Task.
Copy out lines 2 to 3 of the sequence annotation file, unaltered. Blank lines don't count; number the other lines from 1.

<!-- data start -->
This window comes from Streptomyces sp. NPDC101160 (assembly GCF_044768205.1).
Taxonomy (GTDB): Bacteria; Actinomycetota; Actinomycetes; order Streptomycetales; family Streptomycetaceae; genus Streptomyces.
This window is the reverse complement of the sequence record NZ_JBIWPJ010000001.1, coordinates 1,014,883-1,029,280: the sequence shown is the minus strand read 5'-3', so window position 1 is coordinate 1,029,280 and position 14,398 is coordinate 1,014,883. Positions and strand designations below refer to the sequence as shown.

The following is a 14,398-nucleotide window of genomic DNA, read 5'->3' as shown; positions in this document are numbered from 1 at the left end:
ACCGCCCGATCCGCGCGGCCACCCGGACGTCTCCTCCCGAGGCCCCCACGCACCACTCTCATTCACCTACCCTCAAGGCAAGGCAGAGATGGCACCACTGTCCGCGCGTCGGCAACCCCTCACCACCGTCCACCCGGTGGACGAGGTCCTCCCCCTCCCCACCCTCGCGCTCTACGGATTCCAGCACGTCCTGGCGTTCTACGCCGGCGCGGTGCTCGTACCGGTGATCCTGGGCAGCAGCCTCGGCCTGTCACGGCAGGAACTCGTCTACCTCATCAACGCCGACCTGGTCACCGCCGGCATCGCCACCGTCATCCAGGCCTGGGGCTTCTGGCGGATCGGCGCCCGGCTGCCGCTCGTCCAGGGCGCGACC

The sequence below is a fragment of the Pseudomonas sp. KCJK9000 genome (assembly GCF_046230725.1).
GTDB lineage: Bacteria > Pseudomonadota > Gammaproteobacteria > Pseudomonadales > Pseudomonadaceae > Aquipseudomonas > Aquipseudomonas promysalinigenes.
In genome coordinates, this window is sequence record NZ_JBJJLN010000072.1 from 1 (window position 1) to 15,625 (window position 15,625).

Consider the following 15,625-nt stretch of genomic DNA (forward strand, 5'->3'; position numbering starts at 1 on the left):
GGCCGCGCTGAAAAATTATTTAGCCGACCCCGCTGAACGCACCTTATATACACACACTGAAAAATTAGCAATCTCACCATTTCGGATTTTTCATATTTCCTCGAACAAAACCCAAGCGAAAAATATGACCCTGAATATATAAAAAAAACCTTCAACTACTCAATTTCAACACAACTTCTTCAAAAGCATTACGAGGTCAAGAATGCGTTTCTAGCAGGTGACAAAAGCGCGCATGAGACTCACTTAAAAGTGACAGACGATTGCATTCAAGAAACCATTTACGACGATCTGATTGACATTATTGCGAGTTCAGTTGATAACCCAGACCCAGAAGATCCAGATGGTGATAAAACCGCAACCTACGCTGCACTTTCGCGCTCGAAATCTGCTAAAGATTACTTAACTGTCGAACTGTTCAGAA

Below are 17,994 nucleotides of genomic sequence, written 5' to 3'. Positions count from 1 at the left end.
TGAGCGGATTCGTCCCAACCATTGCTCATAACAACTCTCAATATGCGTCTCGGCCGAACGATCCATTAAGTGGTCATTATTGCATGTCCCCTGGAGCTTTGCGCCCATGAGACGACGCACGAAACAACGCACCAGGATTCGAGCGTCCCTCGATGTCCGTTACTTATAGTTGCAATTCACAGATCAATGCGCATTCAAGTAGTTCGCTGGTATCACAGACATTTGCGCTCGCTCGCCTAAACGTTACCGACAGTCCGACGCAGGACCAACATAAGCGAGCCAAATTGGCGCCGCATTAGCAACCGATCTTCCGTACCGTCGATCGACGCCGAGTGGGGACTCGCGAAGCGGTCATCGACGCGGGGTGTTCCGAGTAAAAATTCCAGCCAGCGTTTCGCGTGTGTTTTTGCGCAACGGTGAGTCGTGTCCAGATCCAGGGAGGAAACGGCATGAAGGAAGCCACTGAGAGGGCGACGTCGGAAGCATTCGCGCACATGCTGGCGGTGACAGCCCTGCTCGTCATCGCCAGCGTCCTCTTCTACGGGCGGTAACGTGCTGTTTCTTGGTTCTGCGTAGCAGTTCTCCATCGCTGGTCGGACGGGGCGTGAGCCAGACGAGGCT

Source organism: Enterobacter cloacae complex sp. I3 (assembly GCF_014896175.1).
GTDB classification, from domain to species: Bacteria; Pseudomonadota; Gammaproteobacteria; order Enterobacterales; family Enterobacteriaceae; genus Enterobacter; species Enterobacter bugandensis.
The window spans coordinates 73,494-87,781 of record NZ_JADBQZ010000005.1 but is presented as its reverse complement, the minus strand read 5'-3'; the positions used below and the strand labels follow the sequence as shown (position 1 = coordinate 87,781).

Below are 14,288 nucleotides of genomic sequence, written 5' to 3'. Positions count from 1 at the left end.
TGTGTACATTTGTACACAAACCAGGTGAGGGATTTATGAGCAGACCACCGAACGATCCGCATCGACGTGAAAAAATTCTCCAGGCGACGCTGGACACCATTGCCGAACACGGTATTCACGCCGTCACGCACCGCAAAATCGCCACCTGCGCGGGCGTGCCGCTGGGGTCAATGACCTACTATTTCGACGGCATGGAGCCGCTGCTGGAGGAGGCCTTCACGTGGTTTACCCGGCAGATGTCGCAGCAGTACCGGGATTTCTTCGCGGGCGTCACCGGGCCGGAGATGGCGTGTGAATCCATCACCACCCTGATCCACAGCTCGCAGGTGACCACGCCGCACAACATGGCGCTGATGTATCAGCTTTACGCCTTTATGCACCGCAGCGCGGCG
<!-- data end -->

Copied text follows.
Taxonomy (GTDB): Bacteria; Actinomycetota; Actinomycetes; order Streptomycetales; family Streptomycetaceae; genus Streptomyces.
This window is the reverse complement of the sequence record NZ_JBIWPJ010000001.1, coordinates 1,014,883-1,029,280: the sequence shown is the minus strand read 5'-3', so window position 1 is coordinate 1,029,280 and position 14,398 is coordinate 1,014,883. Positions and strand designations below refer to the sequence as shown.